Posts tagged EEOC
EEOC Issues Guidance on Employers' Responses to the Coronavirus Pandemic

On March 19, 2020, the United States Equal Employment Opportunity Commission (EEOC) issued guidance for employers on responding to legal concerns under the Americans with Disabilities Act (ADA) arising out the COVID-19 (Coronavirus) pandemic.  The guidance, What You Should Know About the ADA, the Rehabilitation Act, and COVID-19, addresses common employer concerns about what medical inquiries an employer can make, when it can ask employees to leave the workplace based on such concerns, and under what circumstances an employer can ask for a doctor’s release from such employees before allowing them to return.  Among the key components of the guidance are the following:

Tags: EEOC

On August 29, 2017, the Office of Management and Budget (OMB) informed the Equal Employment Opportunity Commission (EEOC) that it is suspending implementation of the EEO-1 form that was revised on September 29, 2016, in accordance with the OMB’s authority under the Paperwork Reduction Act (PRA).  This means that employers will not be required to report salary information with the EEO-1 Report due on March 31, 2018.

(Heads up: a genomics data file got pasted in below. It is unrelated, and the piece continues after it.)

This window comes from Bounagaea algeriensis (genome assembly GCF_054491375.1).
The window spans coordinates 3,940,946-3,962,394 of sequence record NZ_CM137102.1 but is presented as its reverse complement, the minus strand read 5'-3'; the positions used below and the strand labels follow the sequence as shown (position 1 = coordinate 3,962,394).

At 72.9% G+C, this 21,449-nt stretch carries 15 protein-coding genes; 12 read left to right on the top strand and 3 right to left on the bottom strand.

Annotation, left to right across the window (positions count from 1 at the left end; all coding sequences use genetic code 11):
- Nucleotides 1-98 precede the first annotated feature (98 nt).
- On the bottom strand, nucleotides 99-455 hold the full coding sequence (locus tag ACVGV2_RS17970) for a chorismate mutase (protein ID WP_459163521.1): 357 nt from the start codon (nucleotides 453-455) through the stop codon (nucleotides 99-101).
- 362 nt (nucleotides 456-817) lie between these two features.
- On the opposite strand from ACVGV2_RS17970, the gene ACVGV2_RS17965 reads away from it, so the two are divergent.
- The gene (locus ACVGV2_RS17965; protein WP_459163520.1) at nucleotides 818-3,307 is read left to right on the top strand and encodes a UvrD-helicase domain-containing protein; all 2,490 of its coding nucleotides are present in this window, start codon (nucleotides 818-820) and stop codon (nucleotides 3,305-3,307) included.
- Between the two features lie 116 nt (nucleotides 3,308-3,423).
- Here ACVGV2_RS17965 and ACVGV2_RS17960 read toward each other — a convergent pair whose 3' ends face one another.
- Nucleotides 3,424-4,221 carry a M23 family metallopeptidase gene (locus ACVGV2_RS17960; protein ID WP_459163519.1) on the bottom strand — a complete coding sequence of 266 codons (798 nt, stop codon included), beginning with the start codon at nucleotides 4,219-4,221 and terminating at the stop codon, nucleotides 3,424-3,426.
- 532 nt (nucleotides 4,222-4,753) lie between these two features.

The United States Supreme Court recently ruled that an appellate court must review a district court’s decision whether to enforce a subpoena issued by the EEOC under an abuse of discretion standard rather than de novo review which provided no deference to the district court’s decision.  McLane Co. v. the Equal Employment Opportunity Commission, 137 S. Ct. 1159 (2017).

Facts and Procedural Background

In ...

On January 28, 2016, the Equal Employment Opportunity Council (“EEOC”) and the White House unveiled plans to require employers with 100 or more employees to report employee pay data in September 2017 EEO-1 Reports in an effort to uncover potential pay discrimination.

The EEOC enforces the federal Equal Pay Act of 1963 and Title VII of the 1964 Civil Rights Act, among other laws.  The Equal Pay Act prohibits ...

Tags: EEOC

On April 29, 2015, the U.S. Supreme Court unanimously held that lower courts have authority to review whether the EEOC fulfilled its duty to attempt conciliation (typically through mediation with the parties) under Title VII of the Civil Rights Act of 1964. In that review, courts should narrowly consider whether the EEOC gave the employer notice and an opportunity to achieve voluntary compliance with Title ...

Tags: EEOC

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